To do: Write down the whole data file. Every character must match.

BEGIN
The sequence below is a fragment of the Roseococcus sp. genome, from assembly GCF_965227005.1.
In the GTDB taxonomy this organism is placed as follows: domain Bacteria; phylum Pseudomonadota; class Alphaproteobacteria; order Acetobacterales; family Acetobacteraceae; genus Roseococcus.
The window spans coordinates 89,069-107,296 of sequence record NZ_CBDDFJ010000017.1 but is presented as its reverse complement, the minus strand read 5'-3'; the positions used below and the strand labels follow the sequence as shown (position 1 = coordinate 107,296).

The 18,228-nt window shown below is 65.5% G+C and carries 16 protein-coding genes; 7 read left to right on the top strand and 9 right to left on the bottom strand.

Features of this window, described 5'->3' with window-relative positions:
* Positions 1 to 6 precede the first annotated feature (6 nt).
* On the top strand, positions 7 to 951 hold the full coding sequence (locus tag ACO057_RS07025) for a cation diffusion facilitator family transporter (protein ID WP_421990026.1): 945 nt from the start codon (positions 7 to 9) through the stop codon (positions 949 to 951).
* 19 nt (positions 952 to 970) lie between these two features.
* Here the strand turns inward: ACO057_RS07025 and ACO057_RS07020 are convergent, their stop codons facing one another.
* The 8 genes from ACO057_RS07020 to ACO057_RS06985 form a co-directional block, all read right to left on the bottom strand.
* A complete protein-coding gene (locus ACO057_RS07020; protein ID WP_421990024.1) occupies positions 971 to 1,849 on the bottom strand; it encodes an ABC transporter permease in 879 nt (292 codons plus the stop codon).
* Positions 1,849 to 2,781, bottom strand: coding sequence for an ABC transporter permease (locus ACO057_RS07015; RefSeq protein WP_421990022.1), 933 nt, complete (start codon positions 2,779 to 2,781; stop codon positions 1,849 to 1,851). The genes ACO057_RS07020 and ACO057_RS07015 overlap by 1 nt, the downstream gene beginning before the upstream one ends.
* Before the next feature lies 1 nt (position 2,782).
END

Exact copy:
The sequence below is a fragment of the Roseococcus sp. genome, from assembly GCF_965227005.1.
In the GTDB taxonomy this organism is placed as follows: domain Bacteria; phylum Pseudomonadota; class Alphaproteobacteria; order Acetobacterales; family Acetobacteraceae; genus Roseococcus.
The window spans coordinates 89,069-107,296 of sequence record NZ_CBDDFJ010000017.1 but is presented as its reverse complement, the minus strand read 5'-3'; the positions used below and the strand labels follow the sequence as shown (position 1 = coordinate 107,296).

The 18,228-nt window shown below is 65.5% G+C and carries 16 protein-coding genes; 7 read left to right on the top strand and 9 right to left on the bottom strand.

Features of this window, described 5'->3' with window-relative positions:
* Positions 1 to 6 precede the first annotated feature (6 nt).
* On the top strand, positions 7 to 951 hold the full coding sequence (locus tag ACO057_RS07025) for a cation diffusion facilitator family transporter (protein ID WP_421990026.1): 945 nt from the start codon (positions 7 to 9) through the stop codon (positions 949 to 951).
* 19 nt (positions 952 to 970) lie between these two features.
* Here the strand turns inward: ACO057_RS07025 and ACO057_RS07020 are convergent, their stop codons facing one another.
* The 8 genes from ACO057_RS07020 to ACO057_RS06985 form a co-directional block, all read right to left on the bottom strand.
* A complete protein-coding gene (locus ACO057_RS07020; protein ID WP_421990024.1) occupies positions 971 to 1,849 on the bottom strand; it encodes an ABC transporter permease in 879 nt (292 codons plus the stop codon).
* Positions 1,849 to 2,781, bottom strand: coding sequence for an ABC transporter permease (locus ACO057_RS07015; RefSeq protein WP_421990022.1), 933 nt, complete (start codon positions 2,779 to 2,781; stop codon positions 1,849 to 1,851). The genes ACO057_RS07020 and ACO057_RS07015 overlap by 1 nt, the downstream gene beginning before the upstream one ends.
* Before the next feature lies 1 nt (position 2,782).